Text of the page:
Do you take their customers for granted? Customer-centric organizations do not. Organizations that are mistaking inertia for loyalty are open to problems once there is disruption, you know, like a global pandemic that changes how everyone perceives the world. Right now, many organizations have not responded to post-COVID customer expectations that are experiencing first-hand what this means to their bottom line. Those with loyal customers are recovering fine.
Rule #4: Loyalty is a function of memory.
I realize that I have talked about this rule many times, but I would be remiss if I left it out of these five rules. After all, you can’t be loyal to something that you haven’t experienced. Therefore, loyalty is about remembering an experience and going back. It recognizes that you liked it.
You have to think about how memories form. To explain memory formation, Nobel-Prize-winning economist Professor Daniel Kahneman gave us the Peak-End rule, which suggests that people remember the strongest emotion they feel during an experience and how they felt at its conclusion. The peak emotion might be a positive or a negative feeling. Therefore, it is essential to know that going in to maintain that positive feeling or overcome a negative one by the end.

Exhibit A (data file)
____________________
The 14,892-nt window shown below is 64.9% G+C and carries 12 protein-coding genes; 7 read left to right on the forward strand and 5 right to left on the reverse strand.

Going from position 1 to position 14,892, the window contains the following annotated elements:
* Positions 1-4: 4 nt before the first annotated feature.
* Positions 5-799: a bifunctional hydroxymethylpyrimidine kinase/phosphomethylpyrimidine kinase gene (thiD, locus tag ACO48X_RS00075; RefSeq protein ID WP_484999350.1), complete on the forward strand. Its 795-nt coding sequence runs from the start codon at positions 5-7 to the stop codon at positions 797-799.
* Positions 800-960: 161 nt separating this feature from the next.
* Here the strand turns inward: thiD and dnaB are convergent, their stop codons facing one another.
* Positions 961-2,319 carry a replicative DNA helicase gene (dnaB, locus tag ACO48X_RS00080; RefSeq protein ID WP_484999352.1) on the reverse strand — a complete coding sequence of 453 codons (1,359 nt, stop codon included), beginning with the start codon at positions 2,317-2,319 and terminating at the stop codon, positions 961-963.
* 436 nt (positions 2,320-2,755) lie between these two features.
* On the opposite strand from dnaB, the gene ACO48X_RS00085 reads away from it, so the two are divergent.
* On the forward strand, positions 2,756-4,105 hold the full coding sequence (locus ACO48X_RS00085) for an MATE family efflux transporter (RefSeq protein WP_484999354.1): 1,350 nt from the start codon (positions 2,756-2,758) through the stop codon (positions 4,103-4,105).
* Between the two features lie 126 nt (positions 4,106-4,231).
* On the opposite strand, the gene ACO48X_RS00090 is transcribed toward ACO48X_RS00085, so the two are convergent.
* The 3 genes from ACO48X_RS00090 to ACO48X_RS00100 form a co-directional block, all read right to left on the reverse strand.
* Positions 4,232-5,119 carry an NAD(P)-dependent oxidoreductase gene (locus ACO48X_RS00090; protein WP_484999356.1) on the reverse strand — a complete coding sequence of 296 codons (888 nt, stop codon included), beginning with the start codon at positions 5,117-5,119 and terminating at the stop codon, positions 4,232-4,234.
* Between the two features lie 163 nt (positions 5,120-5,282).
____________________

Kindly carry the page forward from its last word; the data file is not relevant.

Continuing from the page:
This memory is relatively clear cut in shorter business relationships. However, in business-to-business relationships, there might not be an “end” the same way there is in other business relationships. So instead, the Peak-End rule can help you manage the many smaller experiences with that customer, who can drive these memories that form loyalty, too.
So, the first item on our list, rule number one about long-term thinking, is about having forward-looking behavior for the firm. Now here in rule number four, we have backward-looking behavior from the perspective of the customer. Customers base loyalty on how they remember their previous experiences. So, are you building that into your loyalty plan?
Rule #5: It’s about emotions, stupid.
There is an emotional attachment to the people for whom we feel loyal. My family can drive me around the bend sometimes, but I still love them. It’s not a transactional thing.